Why Brains Age; Why Mental Exercise Helps
What is brain aging?
Age-related changes in the human brain fall into three categories, all thought to begin gradually while we’re in our thirties.
- Progressive damage to brain cells due to natural wear and tear.
- Reduction in brain plasticity.
- Reduction in the availability of signaling chemicals called neurotransmitters.
Damage can result from head trauma, environmental toxins, and everyday substances in food and drink.
Many scientists believe that free radicals also produce significant damage.
“You might say that we’re actually rusting on the inside,” says Wic Wildering, (University of Calgary). “These free radicals actually cause damage inside nerve cells, and … the accumulation of this damage eventually leads to learning and memory dysfunction and other kinds of neurological impairments.”
Oxidative stress: Energy-making units, called mitochondria, convert glucose (from food) and oxygen into energy. About 2% of the time the process inadvertently creates superoxide molecules, free radicals that damage neighboring molecules. The affected cells can sometimes repair themselves, but damage to a DNA molecule leads to a growing number of errors as the DNA replicates. And damage to mitochondria increases free radical production, accelerating the oxidative stress.
Reduction in the brain plasticity
MRI scans show that brain volume reduces by about two per cent per decade after we reach adulthood. The reduction results from the winnowing of branches or dendrites, sprouting from our neurons: As neurons age, their plasticity decreases and they can no longer maintain the dendrite connections. Since the formation of new memories involves synapse formation the loss of synaptic plasticity means that the brain has more difficulty forming new memories and integrating new skills in later life.
Not only memory, but all of general cognition suffers from this process, including attention, perception, computation, analysis, language and memory. Deficits in one cognitive area can negatively affect others accelerating overall decline.
Changes in neurotransmitters
A decrease in the neurotransmitter substance acetylcholine affects learning, memory, and muscle control. This is accompanied by decreases in the neurotransmitters serotonin and dopamine. Serotonin helps controls mood, aggression and sleep. Dopamine helps regulate mood, reward and motivation, attention and learning.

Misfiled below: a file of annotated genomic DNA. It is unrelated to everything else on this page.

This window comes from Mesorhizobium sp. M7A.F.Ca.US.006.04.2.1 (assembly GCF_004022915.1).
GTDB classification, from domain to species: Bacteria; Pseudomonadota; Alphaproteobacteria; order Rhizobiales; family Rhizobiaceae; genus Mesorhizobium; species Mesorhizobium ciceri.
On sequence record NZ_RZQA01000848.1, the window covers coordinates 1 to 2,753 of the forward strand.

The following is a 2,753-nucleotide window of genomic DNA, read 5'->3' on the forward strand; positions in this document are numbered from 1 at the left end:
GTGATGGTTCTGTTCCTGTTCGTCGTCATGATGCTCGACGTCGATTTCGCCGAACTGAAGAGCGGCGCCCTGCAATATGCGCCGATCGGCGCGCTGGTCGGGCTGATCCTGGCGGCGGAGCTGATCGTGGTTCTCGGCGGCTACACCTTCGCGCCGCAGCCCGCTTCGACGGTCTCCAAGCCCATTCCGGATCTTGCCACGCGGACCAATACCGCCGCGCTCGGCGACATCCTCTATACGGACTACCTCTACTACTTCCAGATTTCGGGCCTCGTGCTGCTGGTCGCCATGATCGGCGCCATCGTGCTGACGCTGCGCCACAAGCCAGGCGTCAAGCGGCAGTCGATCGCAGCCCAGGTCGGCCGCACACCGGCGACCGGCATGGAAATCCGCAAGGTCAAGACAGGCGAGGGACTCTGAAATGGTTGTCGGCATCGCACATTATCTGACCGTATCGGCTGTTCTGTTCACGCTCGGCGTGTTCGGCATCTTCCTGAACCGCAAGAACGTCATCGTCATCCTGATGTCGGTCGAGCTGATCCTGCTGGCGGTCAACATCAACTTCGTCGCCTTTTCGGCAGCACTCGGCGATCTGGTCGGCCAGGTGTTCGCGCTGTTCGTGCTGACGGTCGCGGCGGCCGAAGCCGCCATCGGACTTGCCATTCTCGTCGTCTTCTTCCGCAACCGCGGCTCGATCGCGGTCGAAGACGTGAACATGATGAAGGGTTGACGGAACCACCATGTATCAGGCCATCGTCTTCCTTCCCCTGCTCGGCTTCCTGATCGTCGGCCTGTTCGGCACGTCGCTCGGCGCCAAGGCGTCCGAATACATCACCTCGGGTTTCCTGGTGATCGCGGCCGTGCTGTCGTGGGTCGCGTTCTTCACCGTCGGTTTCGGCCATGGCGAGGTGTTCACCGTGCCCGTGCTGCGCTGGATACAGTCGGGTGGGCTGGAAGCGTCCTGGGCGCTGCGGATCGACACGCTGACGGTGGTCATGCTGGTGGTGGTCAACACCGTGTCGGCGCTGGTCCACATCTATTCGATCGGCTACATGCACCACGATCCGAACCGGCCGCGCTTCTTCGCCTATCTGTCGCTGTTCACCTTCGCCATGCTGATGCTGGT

What role does genetics play?
Dr. Roland Auer, a physician and neuroscientist at the University of Calgary, believes that although these changes happen in many people, we shouldn’t think of them as inevitable.
“We’ve all come across people in our lives that are as sharp as a razor until the end, so obviously, these changes don’t necessarily affect us all,” he says. Genetics plays a part. For instance, we inherit the efficiency of our mitochondria and therefore, our susceptibility to oxidative stress, from our mother.
“The evidence that genetics plays a role in aging is all around us,” says Wildering.” Just look at a fruit fly that lives for 30 days and compare that to a human that lives for 80 years.”
Eating for your brain
“One of the best ways currently available to slow the aging process is to eat your vegetables,” says Dr Wildering.
Vegetables, especially the colorful ones rich in antioxidants, go after free radicals, including superoxides.
Research also indicates that reducing our intake of saturated and trans fats while boosting omega-3s, helps prevent plaque deposits in blood vessels and the brain, reducing the risk of stroke, dementia, and Alzheimer’s disease. Reducing our salt intake can help lower our blood pressure, which also prevents plaque deposits.
Flexing your mental muscles
Keeping our minds challenged and engaged can help slow the loss of synaptic connections associated with natural aging.
Crossword puzzles, Sudoku, reading and board games can all help. Continually challenging the brain across a range of cognitive tasks is key.
The Brain Fitness Pro Training software functions as an excellent way to stimulate the brain, increasing plasticity while improving memory and focus.
Exercise produces endorphins raising levels of dopamine and serotonin, boosting mood and attention. Exercise also increases blood flow and oxygen uptake in the brain, increasing fitness. Improved cardiovascular health is an added benefit of exercise, helping to lower blood pressure and counter blood vessel hardening.